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DANCE STYLES

Mambo is a fast and fiery partner dance illustrated by strong hip movement, and expression of rhythm through the body. Born in Cuba and made popular by musical greats such as Arsenio Rodríguez, Cachao, Perez Prado and Benny Moré, Mambo features press lines, swivels and spins. It also has points, kicks, and flicks of the feet known as shines.

 

Note that Mambo is not the same as it’s popular cousin, Salsa – the music is different. They are also stylistically different and danced on a different beat. Mambo dance breaks on the second count of the beat, while salsa dancing breaks on the first.

Boléro is the slowest of all the Latin dances and combines some of the same steps as Rumba with the rise and fall demonstrated in the Waltz to create an elegant gliding movement, dramatic arm styling and a romantic feel.

Boléro” stems from the Spanish verb “Volar” meaning “to fly, and was, in fact, born of poetry. The music, though widely varied across several countries, is often about love and loss.

Cha Cha is playful, energetic and fun.  It evolved from slower Mambo and is characterized by the chasses (cha-cha-chas), which typically move side to side in traditional ballroom instead of the forward and back direction often danced socially. Though its roots are obviously Latin, the rhythm has been incorporated into many contemporary pop, country and hip hop songs so it is one of the most versatile of all the dances you can learn.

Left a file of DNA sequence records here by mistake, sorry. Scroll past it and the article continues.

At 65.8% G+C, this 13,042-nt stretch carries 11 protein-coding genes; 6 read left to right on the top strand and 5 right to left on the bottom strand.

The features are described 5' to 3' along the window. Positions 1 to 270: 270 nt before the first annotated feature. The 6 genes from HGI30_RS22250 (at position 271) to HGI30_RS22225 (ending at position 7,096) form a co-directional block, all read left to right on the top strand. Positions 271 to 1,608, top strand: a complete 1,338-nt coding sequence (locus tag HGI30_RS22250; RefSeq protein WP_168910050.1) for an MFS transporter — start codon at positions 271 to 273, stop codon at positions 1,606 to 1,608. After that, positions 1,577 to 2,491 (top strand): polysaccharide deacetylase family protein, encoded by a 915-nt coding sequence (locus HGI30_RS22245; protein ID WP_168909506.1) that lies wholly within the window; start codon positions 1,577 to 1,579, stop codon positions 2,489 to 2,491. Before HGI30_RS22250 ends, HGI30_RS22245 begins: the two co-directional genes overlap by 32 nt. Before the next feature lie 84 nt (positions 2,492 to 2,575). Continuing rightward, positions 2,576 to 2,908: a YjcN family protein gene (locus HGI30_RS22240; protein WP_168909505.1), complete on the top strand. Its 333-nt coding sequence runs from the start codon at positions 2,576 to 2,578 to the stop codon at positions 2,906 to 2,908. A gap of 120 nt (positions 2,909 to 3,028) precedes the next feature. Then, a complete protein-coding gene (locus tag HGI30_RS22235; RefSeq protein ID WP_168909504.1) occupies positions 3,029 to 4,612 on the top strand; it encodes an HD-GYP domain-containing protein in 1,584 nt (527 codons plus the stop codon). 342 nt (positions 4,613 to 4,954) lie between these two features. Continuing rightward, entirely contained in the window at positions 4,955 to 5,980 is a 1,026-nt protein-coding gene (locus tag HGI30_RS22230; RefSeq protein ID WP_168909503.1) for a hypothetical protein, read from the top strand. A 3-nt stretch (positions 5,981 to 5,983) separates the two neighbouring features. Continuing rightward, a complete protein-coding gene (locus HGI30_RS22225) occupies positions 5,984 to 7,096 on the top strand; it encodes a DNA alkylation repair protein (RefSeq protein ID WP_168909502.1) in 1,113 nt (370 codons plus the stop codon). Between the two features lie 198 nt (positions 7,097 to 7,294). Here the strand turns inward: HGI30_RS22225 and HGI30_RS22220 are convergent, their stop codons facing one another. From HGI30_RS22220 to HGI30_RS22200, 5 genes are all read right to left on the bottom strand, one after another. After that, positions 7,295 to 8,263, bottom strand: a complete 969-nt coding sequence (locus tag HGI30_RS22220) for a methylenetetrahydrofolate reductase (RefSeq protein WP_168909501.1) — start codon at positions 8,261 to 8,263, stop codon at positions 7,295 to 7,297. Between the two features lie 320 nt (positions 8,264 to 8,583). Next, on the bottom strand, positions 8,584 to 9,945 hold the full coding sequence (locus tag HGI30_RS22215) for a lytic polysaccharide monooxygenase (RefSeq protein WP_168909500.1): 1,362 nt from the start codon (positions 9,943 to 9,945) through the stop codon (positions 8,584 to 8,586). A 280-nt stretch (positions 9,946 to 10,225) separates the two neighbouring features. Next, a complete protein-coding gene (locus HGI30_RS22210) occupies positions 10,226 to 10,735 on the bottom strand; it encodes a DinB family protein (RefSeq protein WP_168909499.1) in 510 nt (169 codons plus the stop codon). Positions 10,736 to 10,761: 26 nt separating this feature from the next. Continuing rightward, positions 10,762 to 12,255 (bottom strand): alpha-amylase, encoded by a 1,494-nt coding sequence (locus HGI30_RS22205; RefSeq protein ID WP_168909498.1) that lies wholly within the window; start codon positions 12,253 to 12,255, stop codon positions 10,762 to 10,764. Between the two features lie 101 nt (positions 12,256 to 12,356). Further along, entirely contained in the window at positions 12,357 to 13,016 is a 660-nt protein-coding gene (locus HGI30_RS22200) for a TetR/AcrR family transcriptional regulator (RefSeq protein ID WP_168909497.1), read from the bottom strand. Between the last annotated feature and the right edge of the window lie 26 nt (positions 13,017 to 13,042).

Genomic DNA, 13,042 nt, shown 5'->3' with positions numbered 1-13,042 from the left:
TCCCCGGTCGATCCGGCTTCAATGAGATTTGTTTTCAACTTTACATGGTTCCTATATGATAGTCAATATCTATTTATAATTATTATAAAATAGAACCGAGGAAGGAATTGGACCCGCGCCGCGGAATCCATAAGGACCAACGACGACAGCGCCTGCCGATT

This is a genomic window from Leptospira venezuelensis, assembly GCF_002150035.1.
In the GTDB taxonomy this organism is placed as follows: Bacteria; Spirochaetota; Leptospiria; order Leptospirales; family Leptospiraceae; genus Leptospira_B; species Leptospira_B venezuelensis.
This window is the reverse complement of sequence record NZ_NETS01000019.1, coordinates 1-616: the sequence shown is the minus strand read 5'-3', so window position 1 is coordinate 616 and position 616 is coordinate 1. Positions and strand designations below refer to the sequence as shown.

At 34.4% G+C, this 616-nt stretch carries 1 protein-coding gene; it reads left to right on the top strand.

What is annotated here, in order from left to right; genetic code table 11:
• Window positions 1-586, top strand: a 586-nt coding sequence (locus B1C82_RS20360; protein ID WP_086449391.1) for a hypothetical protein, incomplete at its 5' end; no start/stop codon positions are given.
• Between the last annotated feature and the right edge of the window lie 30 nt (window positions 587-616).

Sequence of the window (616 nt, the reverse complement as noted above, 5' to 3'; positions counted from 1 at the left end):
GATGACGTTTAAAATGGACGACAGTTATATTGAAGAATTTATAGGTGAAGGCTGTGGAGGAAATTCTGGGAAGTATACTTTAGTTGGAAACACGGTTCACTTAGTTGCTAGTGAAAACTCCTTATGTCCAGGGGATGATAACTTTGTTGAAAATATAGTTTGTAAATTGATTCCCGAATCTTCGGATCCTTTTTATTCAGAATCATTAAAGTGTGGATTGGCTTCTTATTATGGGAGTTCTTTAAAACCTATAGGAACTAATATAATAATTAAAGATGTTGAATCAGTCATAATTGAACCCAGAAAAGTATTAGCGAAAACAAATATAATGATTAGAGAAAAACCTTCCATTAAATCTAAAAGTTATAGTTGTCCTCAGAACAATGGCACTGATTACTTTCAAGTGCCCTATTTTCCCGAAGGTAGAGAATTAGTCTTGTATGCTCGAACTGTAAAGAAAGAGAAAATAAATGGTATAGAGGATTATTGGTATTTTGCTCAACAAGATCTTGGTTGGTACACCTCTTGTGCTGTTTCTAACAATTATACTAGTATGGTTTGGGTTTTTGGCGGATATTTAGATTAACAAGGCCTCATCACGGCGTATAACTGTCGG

Slow, sensual and romantic, this dance is another that developed African and Cuban traditions. While shares some characteristics with the other American Rhythm dances, such as Cuban motion and certain patterns, it should be noted that ballroom rumba differs completely from Cuban rumba in both its music and its dance. Even the international style of ballroom Rumba is very different in terms of timing and style. This 4/4 dance is versatile and popular for wedding dances.

The East Coast Swing developed as a “teachable” form of the Lindy Hop done first at Savoy Ballroom in Harlem in during the 1930s. An energetic, fast and fun dance, done usually with triple steps and rock steps is traditionally danced to big band style songs as well as pop and country.

West Coast Swing (developed in California) is danced by partners in a slot typically to slower, bluesier music around 90 to 130 beats per minute. It is characterized by a distinctive elastic look that comes from its basic extension and compression technique of partner connection.

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